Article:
How to avoid letting narrow defeat mess with your head.
Earlier this year, in the final few seconds of the game, a football coach made a decision that cost his team the Super Bowl. The Seattle Seahawks’ Pete Carroll changed a play that left his star running back-the best in the league-without a shot at the ball, and his team without the win.
They watched as quarterback Tom Brady leaped for joy when his New England Patriots took the game with a slight edge, the final score 28-24. “I hate that we have to live with that,” Carroll said after the match, “because we did everything right to win the football game.” It was a decision he’d question long into the off-season.
Whether it’s failing to land a lucrative contract, being narrowly outbid on the house of your dreams or losing a hard-fought game of Scrabble, life is full of near misses. Two University of Pennsylvania professors studying the issue in the 1980s coined the term “outcome bias.” Loosely defined, it refers to those times after a success or a failure when we put too much stock in the action we took, even if we fell victim to bad luck. For example, if you flip a coin, call tails and it lands heads, you might scold yourself-even though either decision was perfectly reasonable. The truth is, good strategies don’t lead to success 100 per cent of the time.
Think strategy, not results
What’s more, bad outcomes can beget bad decisions-and more bad outcomes. Last year, a group of scientists from Brigham Young University in Provo, Utah, published a study on NBA head coaches, whose job security depends almost entirely on team performance. In such a highly scrutinized environment, a knee-jerk reaction to a tough loss, or complacency after a big win, can be both hard to avoid and detrimental to future success.
The researchers showed that NBA coaches reacted to narrow defeats by making changes to their starting lineups, even though the losses were generally a matter of chance, not strategy or team play. “We judge ourselves or others harshly based on the outcome, when it was impossible to know when we were making the decision,” says Lars Lefgren, one of the study’s authors.
Unfortunately, we’re all susceptible to outcome bias. No one thinks as analytically with the adrenalin of a victory or disappointment from a loss running through their veins, particularly if the answer to the question “What could I have done differently?” is “Not much.” In these cases, Lefgren says, your gut instinct will be to beat yourself up or find a short-term solution. Ignore it-don’t forsake a strong strategy because of a single outcome.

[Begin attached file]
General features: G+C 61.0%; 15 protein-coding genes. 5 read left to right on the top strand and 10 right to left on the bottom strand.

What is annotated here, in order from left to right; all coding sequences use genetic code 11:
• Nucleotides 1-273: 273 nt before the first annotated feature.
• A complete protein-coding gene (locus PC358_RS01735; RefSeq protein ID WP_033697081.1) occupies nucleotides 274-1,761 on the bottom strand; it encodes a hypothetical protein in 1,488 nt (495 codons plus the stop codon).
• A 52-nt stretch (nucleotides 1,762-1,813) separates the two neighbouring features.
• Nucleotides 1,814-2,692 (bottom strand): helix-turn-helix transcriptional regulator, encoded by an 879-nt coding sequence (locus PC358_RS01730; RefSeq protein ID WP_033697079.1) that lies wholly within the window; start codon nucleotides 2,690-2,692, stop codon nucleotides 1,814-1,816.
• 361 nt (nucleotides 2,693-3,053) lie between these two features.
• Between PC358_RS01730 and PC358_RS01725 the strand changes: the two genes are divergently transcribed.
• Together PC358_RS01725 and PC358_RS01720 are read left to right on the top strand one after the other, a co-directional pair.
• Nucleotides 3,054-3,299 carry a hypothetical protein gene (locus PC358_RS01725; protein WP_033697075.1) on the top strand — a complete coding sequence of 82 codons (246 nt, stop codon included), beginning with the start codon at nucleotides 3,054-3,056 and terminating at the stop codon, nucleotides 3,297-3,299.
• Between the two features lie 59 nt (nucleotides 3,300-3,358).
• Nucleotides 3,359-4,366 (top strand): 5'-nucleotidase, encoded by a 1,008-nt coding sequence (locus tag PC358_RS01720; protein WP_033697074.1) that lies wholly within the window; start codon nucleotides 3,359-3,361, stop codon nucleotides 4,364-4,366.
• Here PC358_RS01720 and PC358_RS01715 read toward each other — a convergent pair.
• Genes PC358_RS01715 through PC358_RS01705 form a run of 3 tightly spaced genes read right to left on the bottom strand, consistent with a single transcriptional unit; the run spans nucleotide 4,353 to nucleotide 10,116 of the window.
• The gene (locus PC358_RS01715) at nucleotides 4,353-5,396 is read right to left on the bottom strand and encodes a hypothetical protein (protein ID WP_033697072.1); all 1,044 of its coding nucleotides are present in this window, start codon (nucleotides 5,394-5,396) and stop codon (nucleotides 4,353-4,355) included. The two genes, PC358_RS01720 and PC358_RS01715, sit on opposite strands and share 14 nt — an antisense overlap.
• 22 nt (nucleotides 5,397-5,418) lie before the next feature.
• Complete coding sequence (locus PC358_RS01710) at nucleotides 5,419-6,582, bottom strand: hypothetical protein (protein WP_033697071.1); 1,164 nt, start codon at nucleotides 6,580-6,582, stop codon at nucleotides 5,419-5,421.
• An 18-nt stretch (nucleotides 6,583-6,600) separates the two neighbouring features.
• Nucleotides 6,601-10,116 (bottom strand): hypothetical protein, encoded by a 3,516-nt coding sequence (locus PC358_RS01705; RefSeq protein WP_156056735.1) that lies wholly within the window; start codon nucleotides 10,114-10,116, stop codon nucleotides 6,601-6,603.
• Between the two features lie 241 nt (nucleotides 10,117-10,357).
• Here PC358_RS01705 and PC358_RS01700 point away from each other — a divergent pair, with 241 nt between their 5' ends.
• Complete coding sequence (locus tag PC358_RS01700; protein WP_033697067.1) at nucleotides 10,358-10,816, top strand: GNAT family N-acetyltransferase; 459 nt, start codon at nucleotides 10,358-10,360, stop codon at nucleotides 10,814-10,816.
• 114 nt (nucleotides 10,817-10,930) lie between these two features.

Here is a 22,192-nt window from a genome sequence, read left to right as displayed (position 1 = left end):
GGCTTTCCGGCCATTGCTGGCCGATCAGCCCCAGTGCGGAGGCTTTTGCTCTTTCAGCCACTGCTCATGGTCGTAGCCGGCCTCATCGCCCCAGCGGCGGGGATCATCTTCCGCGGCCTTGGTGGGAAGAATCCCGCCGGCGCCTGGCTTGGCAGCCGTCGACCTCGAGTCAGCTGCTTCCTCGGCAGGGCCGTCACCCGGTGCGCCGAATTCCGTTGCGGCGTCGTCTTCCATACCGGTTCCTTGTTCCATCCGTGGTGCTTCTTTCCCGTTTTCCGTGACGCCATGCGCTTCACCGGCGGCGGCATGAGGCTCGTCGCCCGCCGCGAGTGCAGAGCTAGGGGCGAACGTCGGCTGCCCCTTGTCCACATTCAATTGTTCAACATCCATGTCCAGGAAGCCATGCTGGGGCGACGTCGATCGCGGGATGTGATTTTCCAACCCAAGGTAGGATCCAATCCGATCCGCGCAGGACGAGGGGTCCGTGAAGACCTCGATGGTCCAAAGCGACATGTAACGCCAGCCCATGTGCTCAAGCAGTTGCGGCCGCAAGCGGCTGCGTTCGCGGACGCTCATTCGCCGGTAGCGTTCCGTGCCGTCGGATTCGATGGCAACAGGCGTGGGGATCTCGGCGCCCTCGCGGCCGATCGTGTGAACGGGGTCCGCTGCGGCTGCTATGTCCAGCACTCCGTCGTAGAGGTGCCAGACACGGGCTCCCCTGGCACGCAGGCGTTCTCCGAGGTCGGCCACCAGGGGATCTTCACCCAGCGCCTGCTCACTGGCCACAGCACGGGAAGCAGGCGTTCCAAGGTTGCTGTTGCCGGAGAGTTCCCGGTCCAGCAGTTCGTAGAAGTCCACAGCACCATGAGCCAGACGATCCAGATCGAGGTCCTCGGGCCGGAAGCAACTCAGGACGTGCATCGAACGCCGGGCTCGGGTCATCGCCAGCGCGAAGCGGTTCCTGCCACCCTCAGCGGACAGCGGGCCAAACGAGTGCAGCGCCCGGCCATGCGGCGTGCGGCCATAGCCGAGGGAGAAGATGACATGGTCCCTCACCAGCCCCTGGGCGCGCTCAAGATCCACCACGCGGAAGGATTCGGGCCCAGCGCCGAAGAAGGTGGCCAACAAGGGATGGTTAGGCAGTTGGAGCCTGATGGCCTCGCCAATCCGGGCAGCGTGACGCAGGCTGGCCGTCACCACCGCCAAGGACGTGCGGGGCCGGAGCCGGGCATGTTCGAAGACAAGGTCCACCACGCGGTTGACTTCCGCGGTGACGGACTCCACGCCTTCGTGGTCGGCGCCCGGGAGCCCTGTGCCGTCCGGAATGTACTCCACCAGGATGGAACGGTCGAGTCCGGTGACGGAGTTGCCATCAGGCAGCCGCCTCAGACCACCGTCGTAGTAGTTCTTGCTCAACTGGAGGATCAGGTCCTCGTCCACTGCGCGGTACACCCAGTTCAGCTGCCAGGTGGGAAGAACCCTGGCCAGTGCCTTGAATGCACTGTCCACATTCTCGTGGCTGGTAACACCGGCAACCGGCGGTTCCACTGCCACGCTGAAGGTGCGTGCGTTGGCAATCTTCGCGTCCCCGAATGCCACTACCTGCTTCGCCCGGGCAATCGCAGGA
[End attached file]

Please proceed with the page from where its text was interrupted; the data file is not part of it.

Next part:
Examine all angles
Martin Antony, a psychology professor at Ryerson University in Toronto, says it’s natural for people to only pay attention to information that’s consistent with their beliefs. For example, if you’re someone who feels responsible for the consequences of your decisions regardless of outside elements, you might be ignoring other relevant causes. Try not to dismiss them. “Force yourself to look at all of the different factors responsible,” Antony says. He recommends asking yourself questions that will challenge your beliefs, such as: “If I were to share my interpretation with a close friend, would they agree with me?” or “Will this still be important to me tomorrow? Next week? Next year?” Talking to a friend who’s not invested in the situation or working through the angles in writing can also be useful.
Even if you do find yourself to blame after taking stock of a situation, move on and adjust your expectations. “It’s not the end of the world,” Antony says. “Part of learning to become an expert at something is making mistakes. You’d never learn to play the piano unless you got the notes wrong a whole bunch of times.”
Let emotions settle
When things don’t go well, we may react emotionally and quickly take steps to rectify the situation. Instead, Lefgren suggests waiting it out until you have a better idea of what went awry and aren’t planning next steps based on anger or disappointment that you’ll regret. “If you have the luxury, don’t make a decision immediately,” says Lefgren. “Count on the fact that, over time, luck averages out.”